I have to agree with you, Paradox, until there are laws in place to deal with this kind of crap, we'll continue to deal with it. Lucky (in this case), that Thales got the specimens and is trying to take care of them - more lucky that it was through a wholesaler - which means more yuppies won't see one (while casually wandering through an aquarist store of the lowest-level) and tell his mate, "Sure, Muffy, oh, the stripes match that pair of stockings you just bought, of COURSE I'll by them for you, sweetie."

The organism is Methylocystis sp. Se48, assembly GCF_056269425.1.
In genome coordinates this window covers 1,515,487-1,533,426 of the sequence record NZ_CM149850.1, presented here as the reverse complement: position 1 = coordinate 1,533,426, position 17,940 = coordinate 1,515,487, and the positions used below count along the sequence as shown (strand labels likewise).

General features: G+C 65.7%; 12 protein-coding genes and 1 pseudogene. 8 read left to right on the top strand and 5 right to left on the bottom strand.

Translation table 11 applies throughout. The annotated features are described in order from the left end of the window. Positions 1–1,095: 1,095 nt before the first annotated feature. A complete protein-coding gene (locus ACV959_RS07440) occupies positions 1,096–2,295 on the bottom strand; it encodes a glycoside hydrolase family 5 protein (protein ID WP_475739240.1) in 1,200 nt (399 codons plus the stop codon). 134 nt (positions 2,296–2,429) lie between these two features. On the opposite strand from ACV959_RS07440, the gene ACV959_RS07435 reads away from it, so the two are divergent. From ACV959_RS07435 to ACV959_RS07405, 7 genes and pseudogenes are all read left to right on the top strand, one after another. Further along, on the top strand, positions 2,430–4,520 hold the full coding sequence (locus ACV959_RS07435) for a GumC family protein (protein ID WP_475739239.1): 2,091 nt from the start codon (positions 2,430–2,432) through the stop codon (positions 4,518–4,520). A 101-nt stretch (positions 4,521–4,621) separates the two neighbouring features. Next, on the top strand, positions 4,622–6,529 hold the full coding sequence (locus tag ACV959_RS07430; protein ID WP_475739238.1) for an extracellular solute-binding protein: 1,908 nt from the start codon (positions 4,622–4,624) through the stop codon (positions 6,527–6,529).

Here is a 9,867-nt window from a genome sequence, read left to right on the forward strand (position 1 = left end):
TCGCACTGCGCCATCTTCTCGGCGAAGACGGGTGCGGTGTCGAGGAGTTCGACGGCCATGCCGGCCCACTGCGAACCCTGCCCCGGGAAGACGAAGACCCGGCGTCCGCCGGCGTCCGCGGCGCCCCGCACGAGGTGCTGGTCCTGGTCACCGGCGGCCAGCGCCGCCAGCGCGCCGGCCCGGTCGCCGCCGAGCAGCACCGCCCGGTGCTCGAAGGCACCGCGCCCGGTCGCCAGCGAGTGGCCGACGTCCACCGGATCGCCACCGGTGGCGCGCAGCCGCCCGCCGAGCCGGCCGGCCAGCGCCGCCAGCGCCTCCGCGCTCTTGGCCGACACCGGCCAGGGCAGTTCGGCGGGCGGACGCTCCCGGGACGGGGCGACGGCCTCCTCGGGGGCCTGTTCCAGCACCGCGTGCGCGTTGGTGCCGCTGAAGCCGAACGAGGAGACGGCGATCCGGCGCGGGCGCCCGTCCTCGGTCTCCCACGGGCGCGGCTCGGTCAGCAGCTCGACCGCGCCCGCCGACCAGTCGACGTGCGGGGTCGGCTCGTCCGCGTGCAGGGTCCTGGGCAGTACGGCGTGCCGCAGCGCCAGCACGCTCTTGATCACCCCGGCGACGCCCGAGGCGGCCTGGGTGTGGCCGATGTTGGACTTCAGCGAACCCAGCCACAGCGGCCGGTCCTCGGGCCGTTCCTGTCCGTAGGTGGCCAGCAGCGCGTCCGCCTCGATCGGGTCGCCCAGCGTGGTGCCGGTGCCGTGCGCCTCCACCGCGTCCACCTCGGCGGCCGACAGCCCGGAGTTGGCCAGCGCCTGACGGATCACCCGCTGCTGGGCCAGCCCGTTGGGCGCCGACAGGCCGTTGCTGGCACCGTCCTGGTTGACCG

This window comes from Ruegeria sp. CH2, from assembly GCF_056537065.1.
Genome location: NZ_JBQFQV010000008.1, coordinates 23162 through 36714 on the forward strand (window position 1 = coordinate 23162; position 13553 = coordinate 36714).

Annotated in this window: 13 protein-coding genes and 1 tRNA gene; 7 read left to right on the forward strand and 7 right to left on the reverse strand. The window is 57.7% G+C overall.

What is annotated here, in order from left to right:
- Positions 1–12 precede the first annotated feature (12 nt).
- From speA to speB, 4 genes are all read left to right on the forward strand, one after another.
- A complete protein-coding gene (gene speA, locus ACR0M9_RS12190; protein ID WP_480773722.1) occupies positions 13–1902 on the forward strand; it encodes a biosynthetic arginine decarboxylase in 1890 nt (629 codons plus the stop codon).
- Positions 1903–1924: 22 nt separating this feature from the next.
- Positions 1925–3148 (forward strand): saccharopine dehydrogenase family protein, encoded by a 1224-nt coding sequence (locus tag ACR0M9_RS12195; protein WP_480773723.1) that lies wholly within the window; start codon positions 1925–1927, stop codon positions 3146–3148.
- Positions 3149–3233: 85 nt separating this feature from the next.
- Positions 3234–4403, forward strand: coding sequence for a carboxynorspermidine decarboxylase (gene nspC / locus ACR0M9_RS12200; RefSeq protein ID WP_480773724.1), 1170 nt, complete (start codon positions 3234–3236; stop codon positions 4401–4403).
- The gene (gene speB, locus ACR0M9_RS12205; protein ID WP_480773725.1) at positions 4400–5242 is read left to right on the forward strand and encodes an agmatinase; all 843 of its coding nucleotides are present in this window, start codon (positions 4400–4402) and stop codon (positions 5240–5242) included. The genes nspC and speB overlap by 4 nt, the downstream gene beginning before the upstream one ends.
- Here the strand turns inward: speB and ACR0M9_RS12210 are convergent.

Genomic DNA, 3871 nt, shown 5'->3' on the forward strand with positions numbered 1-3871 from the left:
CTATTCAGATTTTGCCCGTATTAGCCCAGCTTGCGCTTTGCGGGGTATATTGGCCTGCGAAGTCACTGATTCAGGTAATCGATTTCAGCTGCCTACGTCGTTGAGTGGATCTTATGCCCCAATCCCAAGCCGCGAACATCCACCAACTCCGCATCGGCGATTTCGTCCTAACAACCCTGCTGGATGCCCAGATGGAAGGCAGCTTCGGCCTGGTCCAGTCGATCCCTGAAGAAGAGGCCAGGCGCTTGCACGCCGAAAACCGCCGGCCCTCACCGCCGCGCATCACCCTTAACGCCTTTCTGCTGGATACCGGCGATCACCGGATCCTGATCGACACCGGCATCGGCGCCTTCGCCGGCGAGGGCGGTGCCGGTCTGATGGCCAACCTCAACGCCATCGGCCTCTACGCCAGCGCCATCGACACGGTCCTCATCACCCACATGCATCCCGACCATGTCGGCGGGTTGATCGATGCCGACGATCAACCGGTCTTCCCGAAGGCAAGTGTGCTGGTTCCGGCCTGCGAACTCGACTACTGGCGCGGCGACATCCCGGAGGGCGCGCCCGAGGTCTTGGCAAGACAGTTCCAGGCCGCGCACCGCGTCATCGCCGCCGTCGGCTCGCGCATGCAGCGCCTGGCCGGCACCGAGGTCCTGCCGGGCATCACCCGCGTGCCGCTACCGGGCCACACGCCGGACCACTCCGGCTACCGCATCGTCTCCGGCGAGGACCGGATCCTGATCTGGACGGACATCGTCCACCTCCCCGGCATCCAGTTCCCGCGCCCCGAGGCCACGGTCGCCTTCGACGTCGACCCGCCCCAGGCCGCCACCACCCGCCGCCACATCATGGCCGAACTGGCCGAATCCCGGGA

For the record, however, we don't even know how common these species are out there. The home aquarist industry could conceivably do what close-to-shore mining, construction, sewage-disposal, and other industries might do to diminish these evolutionary shooting stars even when it's been just twenty-odd years since "discovering" them. Normally I'd be against Thales' "rescue" of this animal, just based upon a terror that this will spread, but if any of my colleagues here can do some good in this situation for the invertebrate individual, it's probably Richard. I would advise any amateurs, however, to remember that Richard has zero guarantee of success. The scientists across the Bay in Berkeley haven't had much luck with these guys, and therefore you probably won't either. Best to not purchase them, to fight their importation, and to try to shut this down entirely. Let these amazing fellow-citizens of our planet live where they were bred. Simple as that. Save up your cash, fly there, and go scuba diving with them. Carry that joyous memory with you later. Don't bring them here. They don't belong here. They're so-far impossible to keep alive in captivity. Plus, there's zero-guarantee of how widespread they are in the first place. How would somebody like to feel - "Hey I got this real cool octopus that died within two months of me buying it" - if they contributed to the extinction of a truly amazing species? Jeez, buy a bimac. They're just as cool. They're still an octopus.